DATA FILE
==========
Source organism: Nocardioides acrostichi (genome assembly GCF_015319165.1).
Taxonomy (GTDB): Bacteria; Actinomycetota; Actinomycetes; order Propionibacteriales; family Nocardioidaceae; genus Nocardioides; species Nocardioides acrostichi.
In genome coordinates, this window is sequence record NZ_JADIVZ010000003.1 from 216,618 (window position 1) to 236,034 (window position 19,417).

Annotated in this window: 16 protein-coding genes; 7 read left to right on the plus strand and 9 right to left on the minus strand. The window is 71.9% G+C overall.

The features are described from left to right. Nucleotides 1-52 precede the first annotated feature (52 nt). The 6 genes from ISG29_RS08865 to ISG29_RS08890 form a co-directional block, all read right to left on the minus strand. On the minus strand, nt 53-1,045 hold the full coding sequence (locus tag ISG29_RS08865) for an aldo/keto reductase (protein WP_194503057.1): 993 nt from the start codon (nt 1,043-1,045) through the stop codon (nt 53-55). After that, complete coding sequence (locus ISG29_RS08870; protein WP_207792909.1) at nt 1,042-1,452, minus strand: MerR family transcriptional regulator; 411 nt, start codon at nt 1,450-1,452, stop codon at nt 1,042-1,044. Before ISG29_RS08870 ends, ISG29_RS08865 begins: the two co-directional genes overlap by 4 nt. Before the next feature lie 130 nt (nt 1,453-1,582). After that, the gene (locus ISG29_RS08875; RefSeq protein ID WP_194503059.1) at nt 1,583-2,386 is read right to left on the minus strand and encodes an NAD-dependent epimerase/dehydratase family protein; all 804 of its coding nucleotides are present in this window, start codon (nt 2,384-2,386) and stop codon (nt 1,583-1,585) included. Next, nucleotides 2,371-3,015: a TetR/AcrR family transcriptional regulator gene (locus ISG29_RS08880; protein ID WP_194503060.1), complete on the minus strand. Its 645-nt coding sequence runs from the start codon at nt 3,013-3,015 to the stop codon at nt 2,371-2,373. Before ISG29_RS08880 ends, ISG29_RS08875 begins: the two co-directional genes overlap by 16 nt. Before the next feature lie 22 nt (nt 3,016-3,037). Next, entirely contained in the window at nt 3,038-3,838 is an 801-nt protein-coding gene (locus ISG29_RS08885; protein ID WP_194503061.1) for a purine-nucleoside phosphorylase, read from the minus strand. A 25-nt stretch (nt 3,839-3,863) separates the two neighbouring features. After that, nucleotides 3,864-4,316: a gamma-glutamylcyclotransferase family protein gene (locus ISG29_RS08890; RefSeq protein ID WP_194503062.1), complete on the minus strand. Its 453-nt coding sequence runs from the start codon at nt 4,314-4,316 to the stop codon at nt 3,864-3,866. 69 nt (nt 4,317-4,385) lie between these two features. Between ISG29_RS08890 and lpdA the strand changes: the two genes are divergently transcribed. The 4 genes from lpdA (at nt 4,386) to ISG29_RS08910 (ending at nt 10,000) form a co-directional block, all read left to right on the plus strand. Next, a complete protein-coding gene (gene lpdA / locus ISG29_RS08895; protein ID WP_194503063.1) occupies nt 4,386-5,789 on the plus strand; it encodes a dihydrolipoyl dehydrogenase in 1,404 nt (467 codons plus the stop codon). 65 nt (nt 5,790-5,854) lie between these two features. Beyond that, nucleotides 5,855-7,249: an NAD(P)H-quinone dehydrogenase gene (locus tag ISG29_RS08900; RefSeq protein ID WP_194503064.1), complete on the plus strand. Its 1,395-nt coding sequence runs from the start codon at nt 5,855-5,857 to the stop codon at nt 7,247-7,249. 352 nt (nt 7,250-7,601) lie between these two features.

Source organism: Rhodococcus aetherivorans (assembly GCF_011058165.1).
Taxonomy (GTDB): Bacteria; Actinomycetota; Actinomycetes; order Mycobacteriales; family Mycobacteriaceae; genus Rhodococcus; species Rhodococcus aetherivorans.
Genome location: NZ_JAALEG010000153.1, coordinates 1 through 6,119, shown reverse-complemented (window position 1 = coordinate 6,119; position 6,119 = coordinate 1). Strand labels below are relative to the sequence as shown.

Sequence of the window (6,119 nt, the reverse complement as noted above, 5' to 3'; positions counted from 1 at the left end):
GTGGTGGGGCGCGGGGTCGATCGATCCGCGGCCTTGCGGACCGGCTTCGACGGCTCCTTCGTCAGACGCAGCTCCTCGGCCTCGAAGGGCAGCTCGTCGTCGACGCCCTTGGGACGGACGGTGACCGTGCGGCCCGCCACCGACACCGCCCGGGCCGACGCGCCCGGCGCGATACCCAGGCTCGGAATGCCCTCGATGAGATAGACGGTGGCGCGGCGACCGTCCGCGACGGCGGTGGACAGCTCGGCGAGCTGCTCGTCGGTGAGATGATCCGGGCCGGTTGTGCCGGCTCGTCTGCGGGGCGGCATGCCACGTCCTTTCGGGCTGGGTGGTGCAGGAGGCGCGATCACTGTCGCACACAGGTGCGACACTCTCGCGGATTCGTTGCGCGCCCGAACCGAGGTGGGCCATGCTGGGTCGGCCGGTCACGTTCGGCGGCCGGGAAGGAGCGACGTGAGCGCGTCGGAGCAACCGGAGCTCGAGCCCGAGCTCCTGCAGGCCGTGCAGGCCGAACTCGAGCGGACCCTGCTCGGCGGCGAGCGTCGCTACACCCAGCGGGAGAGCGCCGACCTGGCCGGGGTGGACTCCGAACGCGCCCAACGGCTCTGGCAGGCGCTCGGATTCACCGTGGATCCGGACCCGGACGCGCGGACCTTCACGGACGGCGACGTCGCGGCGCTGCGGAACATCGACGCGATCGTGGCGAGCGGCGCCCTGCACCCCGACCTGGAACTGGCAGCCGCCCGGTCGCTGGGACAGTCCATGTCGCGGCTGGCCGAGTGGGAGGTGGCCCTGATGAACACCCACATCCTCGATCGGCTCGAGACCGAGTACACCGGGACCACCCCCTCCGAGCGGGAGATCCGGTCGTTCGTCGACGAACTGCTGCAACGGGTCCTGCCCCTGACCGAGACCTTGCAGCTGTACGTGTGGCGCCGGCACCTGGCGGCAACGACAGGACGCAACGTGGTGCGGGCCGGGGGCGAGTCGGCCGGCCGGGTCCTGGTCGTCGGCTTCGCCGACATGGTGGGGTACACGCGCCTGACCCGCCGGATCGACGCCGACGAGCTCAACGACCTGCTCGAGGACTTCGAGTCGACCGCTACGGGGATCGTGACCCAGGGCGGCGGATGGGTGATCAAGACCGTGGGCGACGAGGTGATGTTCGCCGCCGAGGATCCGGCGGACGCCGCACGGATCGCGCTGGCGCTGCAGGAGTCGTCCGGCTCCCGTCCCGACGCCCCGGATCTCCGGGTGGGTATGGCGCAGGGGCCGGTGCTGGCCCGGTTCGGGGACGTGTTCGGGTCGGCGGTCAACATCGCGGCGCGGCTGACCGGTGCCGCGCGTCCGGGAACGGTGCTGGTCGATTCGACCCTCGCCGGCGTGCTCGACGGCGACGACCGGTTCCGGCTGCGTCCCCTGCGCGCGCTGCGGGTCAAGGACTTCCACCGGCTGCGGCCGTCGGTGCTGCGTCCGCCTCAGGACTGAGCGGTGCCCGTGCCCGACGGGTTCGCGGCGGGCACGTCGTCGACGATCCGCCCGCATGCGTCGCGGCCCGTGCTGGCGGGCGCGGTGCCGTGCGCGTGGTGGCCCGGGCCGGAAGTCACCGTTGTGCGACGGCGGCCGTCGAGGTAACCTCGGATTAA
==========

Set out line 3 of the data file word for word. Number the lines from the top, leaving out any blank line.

In genome coordinates, this window is sequence record NZ_JADIVZ010000003.1 from 216,618 (window position 1) to 236,034 (window position 19,417).